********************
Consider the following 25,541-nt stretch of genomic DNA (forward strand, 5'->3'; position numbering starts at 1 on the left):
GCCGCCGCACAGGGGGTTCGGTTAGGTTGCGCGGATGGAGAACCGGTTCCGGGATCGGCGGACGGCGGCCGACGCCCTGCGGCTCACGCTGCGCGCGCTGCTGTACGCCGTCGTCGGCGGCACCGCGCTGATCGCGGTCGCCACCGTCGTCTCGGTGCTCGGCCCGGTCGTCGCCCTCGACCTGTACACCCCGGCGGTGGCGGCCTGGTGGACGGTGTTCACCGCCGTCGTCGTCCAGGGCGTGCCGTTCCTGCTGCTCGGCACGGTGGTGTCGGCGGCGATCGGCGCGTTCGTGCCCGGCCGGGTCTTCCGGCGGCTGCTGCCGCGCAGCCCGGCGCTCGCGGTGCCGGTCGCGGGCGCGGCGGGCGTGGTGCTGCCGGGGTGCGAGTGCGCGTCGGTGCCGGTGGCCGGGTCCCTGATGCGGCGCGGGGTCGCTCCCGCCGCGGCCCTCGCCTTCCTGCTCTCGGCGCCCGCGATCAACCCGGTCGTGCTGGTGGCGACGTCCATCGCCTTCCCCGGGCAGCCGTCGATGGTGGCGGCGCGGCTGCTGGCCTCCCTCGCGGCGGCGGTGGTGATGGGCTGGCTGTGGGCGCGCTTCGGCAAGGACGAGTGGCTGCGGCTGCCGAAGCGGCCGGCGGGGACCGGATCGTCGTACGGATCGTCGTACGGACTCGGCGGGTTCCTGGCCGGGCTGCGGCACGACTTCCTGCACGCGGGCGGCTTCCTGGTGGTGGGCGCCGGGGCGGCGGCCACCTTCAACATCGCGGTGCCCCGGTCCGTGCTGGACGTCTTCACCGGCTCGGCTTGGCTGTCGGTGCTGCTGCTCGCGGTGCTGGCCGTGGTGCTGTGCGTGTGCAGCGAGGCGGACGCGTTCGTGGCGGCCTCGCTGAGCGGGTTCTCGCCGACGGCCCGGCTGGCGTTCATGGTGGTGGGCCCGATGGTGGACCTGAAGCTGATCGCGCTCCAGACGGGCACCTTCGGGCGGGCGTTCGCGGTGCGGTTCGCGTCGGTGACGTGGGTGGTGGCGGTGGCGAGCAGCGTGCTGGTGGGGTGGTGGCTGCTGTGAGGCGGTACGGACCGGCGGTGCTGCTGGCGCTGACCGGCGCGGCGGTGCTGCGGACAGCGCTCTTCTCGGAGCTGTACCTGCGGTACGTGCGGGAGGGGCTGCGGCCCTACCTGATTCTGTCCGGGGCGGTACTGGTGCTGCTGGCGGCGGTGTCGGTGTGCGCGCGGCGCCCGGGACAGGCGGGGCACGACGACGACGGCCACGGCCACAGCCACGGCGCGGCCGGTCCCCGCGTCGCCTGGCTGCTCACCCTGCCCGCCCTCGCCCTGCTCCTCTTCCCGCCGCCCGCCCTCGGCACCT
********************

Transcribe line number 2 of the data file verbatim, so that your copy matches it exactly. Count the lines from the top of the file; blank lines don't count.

GCCGCCGCACAGGGGGTTCGGTTAGGTTGCGCGGATGGAGAACCGGTTCCGGGATCGGCGGACGGCGGCCGACGCCCTGCGGCTCACGCTGCGCGCGCTGCTGTACGCCGTCGTCGGCGGCACCGCGCTGATCGCGGTCGCCACCGTCGTCTCGGTGCTCGGCCCGGTCGTCGCCCTCGACCTGTACACCCCGGCGGTGGCGGCCTGGTGGACGGTGTTCACCGCCGTCGTCGTCCAGGGCGTGCCGTTCCTGCTGCTCGGCACGGTGGTGTCGGCGGCGATCGGCGCGTTCGTGCCCGGCCGGGTCTTCCGGCGGCTGCTGCCGCGCAGCCCGGCGCTCGCGGTGCCGGTCGCGGGCGCGGCGGGCGTGGTGCTGCCGGGGTGCGAGTGCGCGTCGGTGCCGGTGGCCGGGTCCCTGATGCGGCGCGGGGTCGCTCCCGCCGCGGCCCTCGCCTTCCTGCTCTCGGCGCCCGCGATCAACCCGGTCGTGCTGGTGGCGACGTCCATCGCCTTCCCCGGGCAGCCGTCGATGGTGGCGGCGCGGCTGCTGGCCTCCCTCGCGGCGGCGGTGGTGATGGGCTGGCTGTGGGCGCGCTTCGGCAAGGACGAGTGGCTGCGGCTGCCGAAGCGGCCGGCGGGGACCGGATCGTCGTACGGATCGTCGTACGGACTCGGCGGGTTCCTGGCCGGGCTGCGGCACGACTTCCTGCACGCGGGCGGCTTCCTGGTGGTGGGCGCCGGGGCGGCGGCCACCTTCAACATCGCGGTGCCCCGGTCCGTGCTGGACGTCTTCACCGGCTCGGCTTGGCTGTCGGTGCTGCTGCTCGCGGTGCTGGCCGTGGTGCTGTGCGTGTGCAGCGAGGCGGACGCGTTCGTGGCGGCCTCGCTGAGCGGGTTCTCGCCGACGGCCCGGCTGGCGTTCATGGTGGTGGGCCCGATGGTGGACCTGAAGCTGATCGCGCTCCAGACGGGCACCTTCGGGCGGGCGTTCGCGGTGCGGTTCGCGTCGGTGACGTGGGTGGTGGCGGTGGCGAGCAGCGTGCTGGTGGGGTGGTGGCTGCTGTGAGGCGGTACGGACCGGCGGTGCTGCTGGCGCTGACCGGCGCGGCGGTGCTGCGGACAGCGCTCTTCTCGGAGCTGTACCTGCGGTACGTGCGGGAGGGGCTGCGGCCCTACCTGATTCTGTCCGGGGCGGTACTGGTGCTGCTGGCGGCGGTGTCGGTGTGCGCGCGGCGCCCGGGACAGGCGGGGCACGACGACGACGGCCACGGCCACAGCCACGGCGCGGCCGGTCCCCGCGTCGCCTGGCTGCTCACCCTGCCCGCCCTCGCCCTGCTCCTCTTCCCGCCGCCCGCCCTCGGCACCT